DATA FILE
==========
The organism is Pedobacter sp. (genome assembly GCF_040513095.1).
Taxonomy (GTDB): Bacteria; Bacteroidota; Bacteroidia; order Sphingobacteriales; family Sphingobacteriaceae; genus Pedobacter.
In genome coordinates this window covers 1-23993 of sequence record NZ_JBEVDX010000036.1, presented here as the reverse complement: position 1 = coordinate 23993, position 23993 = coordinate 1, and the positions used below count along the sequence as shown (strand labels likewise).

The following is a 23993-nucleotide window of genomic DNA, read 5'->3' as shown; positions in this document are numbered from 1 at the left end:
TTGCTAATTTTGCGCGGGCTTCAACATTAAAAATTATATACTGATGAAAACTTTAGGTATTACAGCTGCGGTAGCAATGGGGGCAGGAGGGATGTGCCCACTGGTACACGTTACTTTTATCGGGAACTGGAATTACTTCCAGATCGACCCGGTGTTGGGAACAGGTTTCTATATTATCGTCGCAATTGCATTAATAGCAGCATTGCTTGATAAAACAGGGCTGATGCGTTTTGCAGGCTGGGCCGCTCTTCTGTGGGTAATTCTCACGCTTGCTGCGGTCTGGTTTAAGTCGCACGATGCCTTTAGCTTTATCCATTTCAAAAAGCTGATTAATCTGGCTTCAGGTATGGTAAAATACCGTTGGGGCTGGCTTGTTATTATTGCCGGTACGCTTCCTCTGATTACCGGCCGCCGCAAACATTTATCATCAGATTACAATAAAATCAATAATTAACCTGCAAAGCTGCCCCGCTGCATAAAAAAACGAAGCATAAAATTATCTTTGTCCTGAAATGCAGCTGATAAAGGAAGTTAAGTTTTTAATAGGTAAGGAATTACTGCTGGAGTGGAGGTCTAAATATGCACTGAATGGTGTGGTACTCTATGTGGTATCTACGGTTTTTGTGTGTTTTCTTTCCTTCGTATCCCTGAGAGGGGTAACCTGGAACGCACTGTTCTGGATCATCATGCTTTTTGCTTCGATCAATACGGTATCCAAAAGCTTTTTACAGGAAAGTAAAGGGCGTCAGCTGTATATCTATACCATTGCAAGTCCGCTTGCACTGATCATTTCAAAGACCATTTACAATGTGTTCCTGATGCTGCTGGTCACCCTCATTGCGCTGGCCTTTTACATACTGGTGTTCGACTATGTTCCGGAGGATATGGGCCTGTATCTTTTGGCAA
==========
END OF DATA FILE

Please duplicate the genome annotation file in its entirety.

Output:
The organism is Pedobacter sp. (genome assembly GCF_040513095.1).
Taxonomy (GTDB): Bacteria; Bacteroidota; Bacteroidia; order Sphingobacteriales; family Sphingobacteriaceae; genus Pedobacter.
In genome coordinates this window covers 1-23993 of sequence record NZ_JBEVDX010000036.1, presented here as the reverse complement: position 1 = coordinate 23993, position 23993 = coordinate 1, and the positions used below count along the sequence as shown (strand labels likewise).

The following is a 23993-nucleotide window of genomic DNA, read 5'->3' as shown; positions in this document are numbered from 1 at the left end:
TTGCTAATTTTGCGCGGGCTTCAACATTAAAAATTATATACTGATGAAAACTTTAGGTATTACAGCTGCGGTAGCAATGGGGGCAGGAGGGATGTGCCCACTGGTACACGTTACTTTTATCGGGAACTGGAATTACTTCCAGATCGACCCGGTGTTGGGAACAGGTTTCTATATTATCGTCGCAATTGCATTAATAGCAGCATTGCTTGATAAAACAGGGCTGATGCGTTTTGCAGGCTGGGCCGCTCTTCTGTGGGTAATTCTCACGCTTGCTGCGGTCTGGTTTAAGTCGCACGATGCCTTTAGCTTTATCCATTTCAAAAAGCTGATTAATCTGGCTTCAGGTATGGTAAAATACCGTTGGGGCTGGCTTGTTATTATTGCCGGTACGCTTCCTCTGATTACCGGCCGCCGCAAACATTTATCATCAGATTACAATAAAATCAATAATTAACCTGCAAAGCTGCCCCGCTGCATAAAAAAACGAAGCATAAAATTATCTTTGTCCTGAAATGCAGCTGATAAAGGAAGTTAAGTTTTTAATAGGTAAGGAATTACTGCTGGAGTGGAGGTCTAAATATGCACTGAATGGTGTGGTACTCTATGTGGTATCTACGGTTTTTGTGTGTTTTCTTTCCTTCGTATCCCTGAGAGGGGTAACCTGGAACGCACTGTTCTGGATCATCATGCTTTTTGCTTCGATCAATACGGTATCCAAAAGCTTTTTACAGGAAAGTAAAGGGCGTCAGCTGTATATCTATACCATTGCAAGTCCGCTTGCACTGATCATTTCAAAGACCATTTACAATGTGTTCCTGATGCTGCTGGTCACCCTCATTGCGCTGGCCTTTTACATACTGGTGTTCGACTATGTTCCGGAGGATATGGGCCTGTATCTTTTGGCAA